At the end of four years the project had achieved:
• a 50% reduction in water usage at the trial sites and other AFLQ fields—representing an
estimated water saving of 2500 megalitres each year in South East Queensland
• a major improvement in the condition of AFLQ sports fields—resulting in the playing
surfaces of many grounds approaching the standard of elite-level national fields
• a set of benchmarks for assessing ground quality—to be used as guidelines to make sure
that player safety is maintained and injury risks are limited
• the roll out of a world-first training program to over 2000 grounds maintenance staff—to
ensure that fields are safer and managed in a more sustainable way
• a store of knowledge and experience about ground standards and sustainable
irrigation—can be drawn on by the sports field management industry.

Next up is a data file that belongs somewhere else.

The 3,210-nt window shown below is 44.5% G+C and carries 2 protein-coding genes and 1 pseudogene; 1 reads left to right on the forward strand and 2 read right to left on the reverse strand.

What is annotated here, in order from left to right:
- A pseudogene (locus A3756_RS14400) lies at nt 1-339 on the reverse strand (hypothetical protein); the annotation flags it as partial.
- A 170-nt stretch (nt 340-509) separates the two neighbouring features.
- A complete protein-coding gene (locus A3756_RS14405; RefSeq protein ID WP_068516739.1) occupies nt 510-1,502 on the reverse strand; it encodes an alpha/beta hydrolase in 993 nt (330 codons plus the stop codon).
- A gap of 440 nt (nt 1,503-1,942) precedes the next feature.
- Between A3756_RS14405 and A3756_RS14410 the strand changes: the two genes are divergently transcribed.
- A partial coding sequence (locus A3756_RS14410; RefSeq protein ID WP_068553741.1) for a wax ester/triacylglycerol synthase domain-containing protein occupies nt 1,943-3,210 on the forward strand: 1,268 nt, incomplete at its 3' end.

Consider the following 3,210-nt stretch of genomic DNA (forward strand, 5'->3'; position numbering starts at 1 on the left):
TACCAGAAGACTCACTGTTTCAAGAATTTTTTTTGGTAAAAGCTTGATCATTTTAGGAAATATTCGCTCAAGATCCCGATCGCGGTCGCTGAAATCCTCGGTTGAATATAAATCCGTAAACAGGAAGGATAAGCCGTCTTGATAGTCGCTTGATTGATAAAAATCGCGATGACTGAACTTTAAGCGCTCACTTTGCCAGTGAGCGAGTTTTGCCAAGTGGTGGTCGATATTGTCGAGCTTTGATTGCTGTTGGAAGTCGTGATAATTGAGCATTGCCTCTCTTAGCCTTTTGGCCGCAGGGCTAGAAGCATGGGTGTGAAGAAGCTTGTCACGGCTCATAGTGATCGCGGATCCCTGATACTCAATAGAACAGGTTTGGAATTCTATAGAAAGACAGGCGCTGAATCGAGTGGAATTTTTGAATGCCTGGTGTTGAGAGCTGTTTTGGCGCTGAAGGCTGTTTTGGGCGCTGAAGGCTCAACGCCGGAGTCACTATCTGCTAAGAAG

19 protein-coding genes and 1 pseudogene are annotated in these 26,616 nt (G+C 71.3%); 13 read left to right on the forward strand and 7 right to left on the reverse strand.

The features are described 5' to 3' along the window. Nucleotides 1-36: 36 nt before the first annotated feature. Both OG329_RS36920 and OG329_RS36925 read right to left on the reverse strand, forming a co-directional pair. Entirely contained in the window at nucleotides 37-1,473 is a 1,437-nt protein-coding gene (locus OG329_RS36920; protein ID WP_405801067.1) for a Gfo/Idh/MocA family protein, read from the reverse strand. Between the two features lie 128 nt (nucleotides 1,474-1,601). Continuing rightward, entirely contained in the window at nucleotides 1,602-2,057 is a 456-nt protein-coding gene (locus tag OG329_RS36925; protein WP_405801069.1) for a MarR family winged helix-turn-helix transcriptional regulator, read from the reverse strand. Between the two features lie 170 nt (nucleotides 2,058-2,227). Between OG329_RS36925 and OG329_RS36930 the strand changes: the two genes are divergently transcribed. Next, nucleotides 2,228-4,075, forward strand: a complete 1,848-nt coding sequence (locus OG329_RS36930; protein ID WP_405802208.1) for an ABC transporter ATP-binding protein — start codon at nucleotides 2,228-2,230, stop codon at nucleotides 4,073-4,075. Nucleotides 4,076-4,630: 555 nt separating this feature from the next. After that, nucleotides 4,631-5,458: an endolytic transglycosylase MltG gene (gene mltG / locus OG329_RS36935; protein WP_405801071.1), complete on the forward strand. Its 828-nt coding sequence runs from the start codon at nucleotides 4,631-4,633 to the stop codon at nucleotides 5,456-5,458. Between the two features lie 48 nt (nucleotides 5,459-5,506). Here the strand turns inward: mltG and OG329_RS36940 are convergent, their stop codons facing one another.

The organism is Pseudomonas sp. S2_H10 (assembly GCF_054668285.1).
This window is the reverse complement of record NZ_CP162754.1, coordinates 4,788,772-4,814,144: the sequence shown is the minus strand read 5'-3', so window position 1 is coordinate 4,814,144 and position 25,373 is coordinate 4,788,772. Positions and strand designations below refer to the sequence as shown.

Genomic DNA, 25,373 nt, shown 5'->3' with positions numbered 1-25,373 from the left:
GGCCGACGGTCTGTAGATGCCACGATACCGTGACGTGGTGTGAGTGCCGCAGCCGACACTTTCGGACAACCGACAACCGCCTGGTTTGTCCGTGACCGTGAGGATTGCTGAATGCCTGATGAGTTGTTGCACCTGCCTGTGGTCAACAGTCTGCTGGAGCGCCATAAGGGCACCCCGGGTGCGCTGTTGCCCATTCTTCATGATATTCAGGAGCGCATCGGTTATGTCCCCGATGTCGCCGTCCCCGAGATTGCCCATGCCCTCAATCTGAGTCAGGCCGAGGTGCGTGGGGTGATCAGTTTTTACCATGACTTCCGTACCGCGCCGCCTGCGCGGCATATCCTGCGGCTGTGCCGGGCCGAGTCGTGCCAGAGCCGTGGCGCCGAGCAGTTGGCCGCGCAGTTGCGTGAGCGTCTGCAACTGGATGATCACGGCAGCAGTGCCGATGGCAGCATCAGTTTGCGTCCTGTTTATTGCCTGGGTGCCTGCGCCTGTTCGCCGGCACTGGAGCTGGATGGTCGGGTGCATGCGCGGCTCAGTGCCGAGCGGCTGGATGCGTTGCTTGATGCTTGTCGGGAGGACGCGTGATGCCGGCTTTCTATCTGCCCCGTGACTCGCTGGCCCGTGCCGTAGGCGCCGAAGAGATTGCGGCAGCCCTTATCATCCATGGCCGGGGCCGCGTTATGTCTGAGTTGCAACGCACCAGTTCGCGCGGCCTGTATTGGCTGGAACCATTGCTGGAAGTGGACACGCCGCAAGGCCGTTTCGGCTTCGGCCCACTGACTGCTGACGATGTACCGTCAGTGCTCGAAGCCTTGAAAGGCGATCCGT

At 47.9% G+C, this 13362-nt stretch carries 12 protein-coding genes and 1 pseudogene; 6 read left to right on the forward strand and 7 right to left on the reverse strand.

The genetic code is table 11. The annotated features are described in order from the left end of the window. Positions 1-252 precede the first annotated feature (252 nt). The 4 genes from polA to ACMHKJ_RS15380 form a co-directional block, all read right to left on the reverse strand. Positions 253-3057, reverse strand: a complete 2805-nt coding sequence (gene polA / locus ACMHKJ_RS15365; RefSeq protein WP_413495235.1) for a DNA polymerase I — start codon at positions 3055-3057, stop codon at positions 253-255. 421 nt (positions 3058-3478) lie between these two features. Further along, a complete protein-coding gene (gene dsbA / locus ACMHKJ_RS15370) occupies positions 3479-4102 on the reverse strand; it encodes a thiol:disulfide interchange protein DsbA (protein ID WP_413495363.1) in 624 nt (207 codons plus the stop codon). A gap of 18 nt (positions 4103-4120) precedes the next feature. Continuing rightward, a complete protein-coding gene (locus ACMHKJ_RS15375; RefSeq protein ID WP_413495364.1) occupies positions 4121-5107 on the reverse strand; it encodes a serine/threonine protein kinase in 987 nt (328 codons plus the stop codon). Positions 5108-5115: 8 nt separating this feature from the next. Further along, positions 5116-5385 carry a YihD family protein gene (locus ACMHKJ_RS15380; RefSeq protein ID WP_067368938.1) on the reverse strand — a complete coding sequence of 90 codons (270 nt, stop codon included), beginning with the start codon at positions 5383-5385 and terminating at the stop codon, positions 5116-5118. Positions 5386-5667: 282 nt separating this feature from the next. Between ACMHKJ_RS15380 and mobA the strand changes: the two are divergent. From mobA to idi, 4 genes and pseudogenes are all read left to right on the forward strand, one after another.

The Queensland Water Commission welcomed the research findings. After meetings with
the project team, the commission drew on the data to set appropriate water restrictions for
The gross value of Queensland’s sugarcane
production in 2008–09 (i.e. from the 2008
harvest) is forecast at $840 million, 12%
higher than 2007–08 but 22% lower than
While total sales of the Queensland sugar
industry, in raw-sugar equivalent, are
expected at $1.295 billion, this section
concentrates on the canefarming segment.
With industry deregulation, there has been
some move to wider pricing options for
sugarcane. Nevertheless, it is assumed
that there is no overall departure from the
65% grower share in the old uniform cane-
Queensland’s 2008 harvest started inauspiciously. The early-season accident in CSR’s
Pioneer Mill foreshadows another extended harvest season, with knock-on effects on the
vigour of subsequent seasons’ ratoons. Extensive winter rains along the eastern coast may
also affect harvesting schedules and sugar content. Thus, current expectations of a cane
crop of 32 million tonnes and a CCS7 of 13.7 are subject to considerable downside risks.